Discovering Geology — Earth hazards

There are more than 1500 active volcanoes on Earth. Around 50–70 volcanoes erupt every year. There are 82 volcanoes in Europe and 32 of these are in Iceland, one of the UK’s closest ‘volcanic neighbours’. Most of the volcanoes on Earth are not well-monitored or even monitored at all. Some volcanoes erupt almost continuously (e.g. Etna and Stromboli) but some don’t erupt for tens, hundreds or even thousands of years.

Why does BGS study volcanoes?

We have a team of volcanologists that works on various research projects in locations around the world. This research helps governments and local people to:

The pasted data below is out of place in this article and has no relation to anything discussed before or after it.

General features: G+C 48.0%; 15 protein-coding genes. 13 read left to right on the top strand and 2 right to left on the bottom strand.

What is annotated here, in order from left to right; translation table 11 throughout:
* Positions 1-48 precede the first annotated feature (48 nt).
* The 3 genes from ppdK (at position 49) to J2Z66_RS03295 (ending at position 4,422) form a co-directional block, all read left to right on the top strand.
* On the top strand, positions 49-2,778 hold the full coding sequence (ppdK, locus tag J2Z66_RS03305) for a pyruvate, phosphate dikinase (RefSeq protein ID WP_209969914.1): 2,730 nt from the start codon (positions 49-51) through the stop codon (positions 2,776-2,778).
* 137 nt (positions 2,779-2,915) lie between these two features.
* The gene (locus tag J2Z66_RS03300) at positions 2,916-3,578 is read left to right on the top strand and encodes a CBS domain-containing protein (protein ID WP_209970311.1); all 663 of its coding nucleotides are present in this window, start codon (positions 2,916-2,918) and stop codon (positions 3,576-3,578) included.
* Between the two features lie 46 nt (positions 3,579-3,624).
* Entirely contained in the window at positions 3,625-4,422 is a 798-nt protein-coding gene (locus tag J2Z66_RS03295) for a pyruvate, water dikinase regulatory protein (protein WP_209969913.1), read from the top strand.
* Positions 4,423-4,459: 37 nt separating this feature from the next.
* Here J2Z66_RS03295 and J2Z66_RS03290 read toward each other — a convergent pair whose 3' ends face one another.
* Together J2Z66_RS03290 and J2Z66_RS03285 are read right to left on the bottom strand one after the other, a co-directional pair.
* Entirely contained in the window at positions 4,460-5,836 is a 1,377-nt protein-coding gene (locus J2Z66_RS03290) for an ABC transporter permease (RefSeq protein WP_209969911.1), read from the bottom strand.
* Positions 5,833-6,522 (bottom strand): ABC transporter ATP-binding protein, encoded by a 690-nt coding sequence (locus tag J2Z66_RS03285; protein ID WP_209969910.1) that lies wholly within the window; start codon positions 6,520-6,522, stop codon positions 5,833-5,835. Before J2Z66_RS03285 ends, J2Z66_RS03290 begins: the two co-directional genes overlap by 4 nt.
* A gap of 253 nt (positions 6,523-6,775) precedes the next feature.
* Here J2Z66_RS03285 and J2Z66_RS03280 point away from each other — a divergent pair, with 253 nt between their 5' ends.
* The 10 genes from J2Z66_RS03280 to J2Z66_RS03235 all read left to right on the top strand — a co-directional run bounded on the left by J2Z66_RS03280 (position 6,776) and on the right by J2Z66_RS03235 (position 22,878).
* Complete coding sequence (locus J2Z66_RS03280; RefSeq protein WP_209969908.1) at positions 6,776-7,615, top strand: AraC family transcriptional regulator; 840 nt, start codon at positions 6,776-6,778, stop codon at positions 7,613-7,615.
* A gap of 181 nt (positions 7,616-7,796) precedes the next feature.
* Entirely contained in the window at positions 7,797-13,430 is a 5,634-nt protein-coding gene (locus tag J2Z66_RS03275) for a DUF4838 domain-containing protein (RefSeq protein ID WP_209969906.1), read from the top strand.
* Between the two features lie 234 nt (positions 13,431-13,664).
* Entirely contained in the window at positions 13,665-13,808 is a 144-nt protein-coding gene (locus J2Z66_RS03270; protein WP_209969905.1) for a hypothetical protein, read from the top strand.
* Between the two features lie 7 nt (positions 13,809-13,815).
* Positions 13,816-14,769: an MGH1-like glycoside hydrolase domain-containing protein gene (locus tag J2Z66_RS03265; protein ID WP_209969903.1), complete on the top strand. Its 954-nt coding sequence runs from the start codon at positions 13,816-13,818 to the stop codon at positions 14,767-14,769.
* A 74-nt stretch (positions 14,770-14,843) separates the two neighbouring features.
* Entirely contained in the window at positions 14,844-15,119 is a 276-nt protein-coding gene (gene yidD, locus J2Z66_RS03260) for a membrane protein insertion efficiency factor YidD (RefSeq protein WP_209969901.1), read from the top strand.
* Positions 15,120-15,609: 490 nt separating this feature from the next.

• understand the signals that may indicate an eruption will happen soon
  • understand different volcanoes’ ‘personalities’ and behaviour
  • understand the potential hazards posed by volcanoes
  • work with communities living near volcanoes and further afield to try and reduce risk from volcanic eruptions
  • understand how best to take advantage of volcanic systems, e.g. geothermal energy

The BGS volcanology team works with government agencies to provide support and scientific advice not only during volcanic unrest or ‘changes from a volcano’s normal state’, but also in preparation for potential future activity.

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Plymouth, the main town of the Caribbean island of Montserrat, was buried beneath pyroclastic flow material during the eruption of the Soufrière Hills eruption that began in 1995. BGS ©UKRI.

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